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Smart Manufacturing: When Factories Go Digital

Smart manufacturing: when factories go digital

Insights on smart manufacturing from the IDC Directions 2017 conference

Digital –  it's a word that has birthed many buzzwords, phrases, and discussions. For some, it brings to mind a specific type of technology that helps to enable automation, or that streamlines processes. Others hear "digital" and think about the customer experience of real-time data, access, and new business models.

Recently, hundreds of leaders in the tech industry converged at the Santa Clara Convention Center in California to discuss digital topics at the IDC Directions conference. There, discussion centered on the rise of the digital transformation economy.

A full palette of technology companies was represented – software, hardware, startups, Internet of Things (IoT), services groups, and IT. They contributed to an agenda that focused on digital trends in retail, finance, healthcare, utilities, government, transportation, smart manufacturing, and other verticals.

The Future Is IoT

The future is IoT

IDC set the stage with some overarching insights on the future direction of digital transformation:

  • IoT spending will hit $1.3 trillion by the year 2020, with smart manufacturing being the largest segment at 22%1
  • By 2019, 43% of IoT data will be processed at the edge of the cloud2
  • Connected things will hit 30 billion endpoints by 2020, and by 2025 that number could reach 80 billion3
  • More than half of IT spending will be driven by line of business (LOB)4

Amid these changes, businesses are also notably shifting their digital strategies. Kirk Campbell, IDC's president and CEO, said that one-third of GDP is already digitized and that digital will be the core of what companies deliver to their customers by 2020. He also noted how the cloud is evolving to a version 2.0, where the edge and distributed processing are becoming significant factors in the overall digital infrastructure. Campbell also emphasized that IoT will continue to be verticalized.

A major disruption point for companies driving transformation is how they use digital platforms. The way companies collaborate and develop platforms will become more central to what they deliver to their customers. The ability to develop and provide solutions that scale with partners and third parties will be a key to success in this new economy and integral in improving overall customer experience. "Every company is a software company," said Scott Lundstrom, vice president of IDC’s software, health, and government practice, in discussing how these new platforms are changing industries.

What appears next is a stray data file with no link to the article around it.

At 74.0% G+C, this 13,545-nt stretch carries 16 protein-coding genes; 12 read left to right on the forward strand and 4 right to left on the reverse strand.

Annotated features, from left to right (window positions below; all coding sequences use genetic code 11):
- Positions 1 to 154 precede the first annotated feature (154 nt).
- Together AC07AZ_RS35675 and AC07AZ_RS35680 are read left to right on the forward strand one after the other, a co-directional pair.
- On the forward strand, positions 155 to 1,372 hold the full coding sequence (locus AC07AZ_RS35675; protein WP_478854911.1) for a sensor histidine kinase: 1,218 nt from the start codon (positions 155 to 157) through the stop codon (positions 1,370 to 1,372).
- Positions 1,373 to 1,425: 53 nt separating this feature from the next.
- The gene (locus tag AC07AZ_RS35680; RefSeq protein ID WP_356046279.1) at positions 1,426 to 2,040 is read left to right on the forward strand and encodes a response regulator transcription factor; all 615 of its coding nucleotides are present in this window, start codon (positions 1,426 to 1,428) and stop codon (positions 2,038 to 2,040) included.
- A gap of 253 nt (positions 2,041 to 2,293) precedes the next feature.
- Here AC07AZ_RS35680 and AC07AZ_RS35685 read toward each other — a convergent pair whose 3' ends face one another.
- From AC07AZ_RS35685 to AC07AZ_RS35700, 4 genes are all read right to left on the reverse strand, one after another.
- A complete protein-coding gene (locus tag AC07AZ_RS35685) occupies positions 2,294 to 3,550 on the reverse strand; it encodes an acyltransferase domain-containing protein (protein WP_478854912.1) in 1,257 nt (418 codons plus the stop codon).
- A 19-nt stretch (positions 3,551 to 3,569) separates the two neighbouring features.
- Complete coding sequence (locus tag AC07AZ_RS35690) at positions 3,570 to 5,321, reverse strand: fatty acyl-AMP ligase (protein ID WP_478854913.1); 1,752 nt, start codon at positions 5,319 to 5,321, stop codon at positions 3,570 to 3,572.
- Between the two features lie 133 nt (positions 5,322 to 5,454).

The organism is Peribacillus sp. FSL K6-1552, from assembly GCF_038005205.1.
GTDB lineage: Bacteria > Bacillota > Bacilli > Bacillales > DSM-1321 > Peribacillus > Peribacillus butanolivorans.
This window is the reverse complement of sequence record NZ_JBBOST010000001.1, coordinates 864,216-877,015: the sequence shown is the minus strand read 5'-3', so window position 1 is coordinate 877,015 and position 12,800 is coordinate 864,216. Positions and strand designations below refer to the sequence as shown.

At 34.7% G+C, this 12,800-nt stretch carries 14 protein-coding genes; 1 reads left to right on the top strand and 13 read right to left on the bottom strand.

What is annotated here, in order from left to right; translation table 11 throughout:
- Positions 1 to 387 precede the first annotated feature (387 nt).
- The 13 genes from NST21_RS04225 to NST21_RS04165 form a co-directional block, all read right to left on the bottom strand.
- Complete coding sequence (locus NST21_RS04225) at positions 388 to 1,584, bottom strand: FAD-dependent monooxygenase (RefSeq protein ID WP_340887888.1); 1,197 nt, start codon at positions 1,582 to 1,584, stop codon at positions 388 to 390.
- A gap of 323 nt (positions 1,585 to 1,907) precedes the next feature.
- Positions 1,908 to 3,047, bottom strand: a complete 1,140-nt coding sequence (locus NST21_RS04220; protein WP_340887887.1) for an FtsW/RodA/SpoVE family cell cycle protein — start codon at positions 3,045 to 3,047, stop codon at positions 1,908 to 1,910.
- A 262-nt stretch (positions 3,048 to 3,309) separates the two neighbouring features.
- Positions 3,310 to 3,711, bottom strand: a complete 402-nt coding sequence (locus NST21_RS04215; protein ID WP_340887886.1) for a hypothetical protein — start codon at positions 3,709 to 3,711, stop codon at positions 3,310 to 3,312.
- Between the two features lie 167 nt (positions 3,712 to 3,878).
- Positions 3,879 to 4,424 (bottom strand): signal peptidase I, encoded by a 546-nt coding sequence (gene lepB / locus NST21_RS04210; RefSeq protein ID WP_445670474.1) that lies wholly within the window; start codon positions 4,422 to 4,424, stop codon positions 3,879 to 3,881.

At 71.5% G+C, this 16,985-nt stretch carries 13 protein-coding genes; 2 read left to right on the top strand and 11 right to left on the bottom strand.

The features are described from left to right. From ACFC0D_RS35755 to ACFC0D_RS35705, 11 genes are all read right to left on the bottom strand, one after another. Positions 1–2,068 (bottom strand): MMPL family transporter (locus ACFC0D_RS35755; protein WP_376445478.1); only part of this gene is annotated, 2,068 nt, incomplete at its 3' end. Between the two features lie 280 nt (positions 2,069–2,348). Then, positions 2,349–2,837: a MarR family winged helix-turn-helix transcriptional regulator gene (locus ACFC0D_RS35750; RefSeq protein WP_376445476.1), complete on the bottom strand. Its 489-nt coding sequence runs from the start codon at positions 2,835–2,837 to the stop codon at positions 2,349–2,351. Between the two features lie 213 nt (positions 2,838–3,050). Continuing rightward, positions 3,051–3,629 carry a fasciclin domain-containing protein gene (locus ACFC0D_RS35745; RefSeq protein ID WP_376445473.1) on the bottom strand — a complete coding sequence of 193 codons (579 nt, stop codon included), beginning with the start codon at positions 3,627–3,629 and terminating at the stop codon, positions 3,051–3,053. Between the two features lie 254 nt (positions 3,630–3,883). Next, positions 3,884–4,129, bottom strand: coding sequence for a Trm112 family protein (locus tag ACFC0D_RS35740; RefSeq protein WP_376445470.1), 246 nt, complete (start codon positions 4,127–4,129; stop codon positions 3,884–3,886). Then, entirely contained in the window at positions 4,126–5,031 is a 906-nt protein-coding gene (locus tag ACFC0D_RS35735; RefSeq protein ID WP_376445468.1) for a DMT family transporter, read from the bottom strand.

Smart Manufacturing: When Factories Go Digital

Smart manufacturing: when factories go digital

The conference's themes closely align with shifts currently happening in the manufacturing sector. As factories become more connected through industrial networking, predictive maintenance and data processing at the edge are becoming more essential to overall equipment effectiveness (OEE), which measures how effectively operations are being utilized. Fog computing at the edge provides an important value in securely processing data at its origination point and then distributing and communicating real-time information that is critical for plant operations. Using a combination of industrial Ethernet switching at the edge for machinery, as well as fog computing platforms, has helped companies like Mazak and Fanuc achieve better connectivity and real-time data and analytics. Fog computing can also drive new business models and improve industrial security by preventing unauthorized access.

As IDC speakers noted, the predicted proliferation of billions of IoT devices over the next decade and the continued vertical development of these devices is driving the need for the right tools to manage the emerging Industrial Internet of Things (IIOT). Visibility, control, and troubleshooting are needed within a single platform for operations and IT teams that will support and scale the many endpoints. Modernization is also changing how OT and IT groups work together and invest in technology to support digital transformation.

Amid the conference’s discussions around these drastic shifts, two underlying ideas rose to the surface: There must be a deep understanding of business processes, as well as an embrace of providing customers not just with platforms, but with the ability to be open and connect all the pieces needed for innovation. As Campbell stated in his opening keynote, "We are at the threshold of reaching scale where businesses are using this technology to change their business."

"We are at the threshold of reaching scale where businesses are using this technology to change their business."

Kirk Campbell, IDC president and CEO

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